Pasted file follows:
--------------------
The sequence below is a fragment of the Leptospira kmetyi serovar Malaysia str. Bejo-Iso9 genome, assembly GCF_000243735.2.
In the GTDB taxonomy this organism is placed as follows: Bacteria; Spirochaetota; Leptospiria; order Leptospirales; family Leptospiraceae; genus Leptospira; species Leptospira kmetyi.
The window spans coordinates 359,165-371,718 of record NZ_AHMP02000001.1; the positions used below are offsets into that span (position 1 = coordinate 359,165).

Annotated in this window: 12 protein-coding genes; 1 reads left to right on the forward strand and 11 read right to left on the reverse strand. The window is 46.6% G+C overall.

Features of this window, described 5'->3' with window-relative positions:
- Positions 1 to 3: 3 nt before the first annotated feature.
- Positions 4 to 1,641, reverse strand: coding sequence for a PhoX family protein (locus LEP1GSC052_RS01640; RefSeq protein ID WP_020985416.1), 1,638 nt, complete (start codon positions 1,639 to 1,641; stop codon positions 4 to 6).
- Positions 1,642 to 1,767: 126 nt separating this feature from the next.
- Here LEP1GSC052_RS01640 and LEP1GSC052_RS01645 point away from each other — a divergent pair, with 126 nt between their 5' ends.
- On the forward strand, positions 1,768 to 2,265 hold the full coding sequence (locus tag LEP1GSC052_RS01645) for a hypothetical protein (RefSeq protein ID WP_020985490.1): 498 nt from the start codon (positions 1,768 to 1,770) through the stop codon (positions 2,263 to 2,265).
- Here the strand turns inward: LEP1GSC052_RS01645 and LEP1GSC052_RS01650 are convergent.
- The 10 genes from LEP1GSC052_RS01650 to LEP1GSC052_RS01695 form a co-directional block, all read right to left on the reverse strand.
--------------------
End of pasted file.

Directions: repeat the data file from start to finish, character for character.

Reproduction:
The sequence below is a fragment of the Leptospira kmetyi serovar Malaysia str. Bejo-Iso9 genome, assembly GCF_000243735.2.
In the GTDB taxonomy this organism is placed as follows: Bacteria; Spirochaetota; Leptospiria; order Leptospirales; family Leptospiraceae; genus Leptospira; species Leptospira kmetyi.
The window spans coordinates 359,165-371,718 of record NZ_AHMP02000001.1; the positions used below are offsets into that span (position 1 = coordinate 359,165).

Annotated in this window: 12 protein-coding genes; 1 reads left to right on the forward strand and 11 read right to left on the reverse strand. The window is 46.6% G+C overall.

Features of this window, described 5'->3' with window-relative positions:
- Positions 1 to 3: 3 nt before the first annotated feature.
- Positions 4 to 1,641, reverse strand: coding sequence for a PhoX family protein (locus LEP1GSC052_RS01640; RefSeq protein ID WP_020985416.1), 1,638 nt, complete (start codon positions 1,639 to 1,641; stop codon positions 4 to 6).
- Positions 1,642 to 1,767: 126 nt separating this feature from the next.
- Here LEP1GSC052_RS01640 and LEP1GSC052_RS01645 point away from each other — a divergent pair, with 126 nt between their 5' ends.
- On the forward strand, positions 1,768 to 2,265 hold the full coding sequence (locus tag LEP1GSC052_RS01645) for a hypothetical protein (RefSeq protein ID WP_020985490.1): 498 nt from the start codon (positions 1,768 to 1,770) through the stop codon (positions 2,263 to 2,265).
- Here the strand turns inward: LEP1GSC052_RS01645 and LEP1GSC052_RS01650 are convergent.
- The 10 genes from LEP1GSC052_RS01650 to LEP1GSC052_RS01695 form a co-directional block, all read right to left on the reverse strand.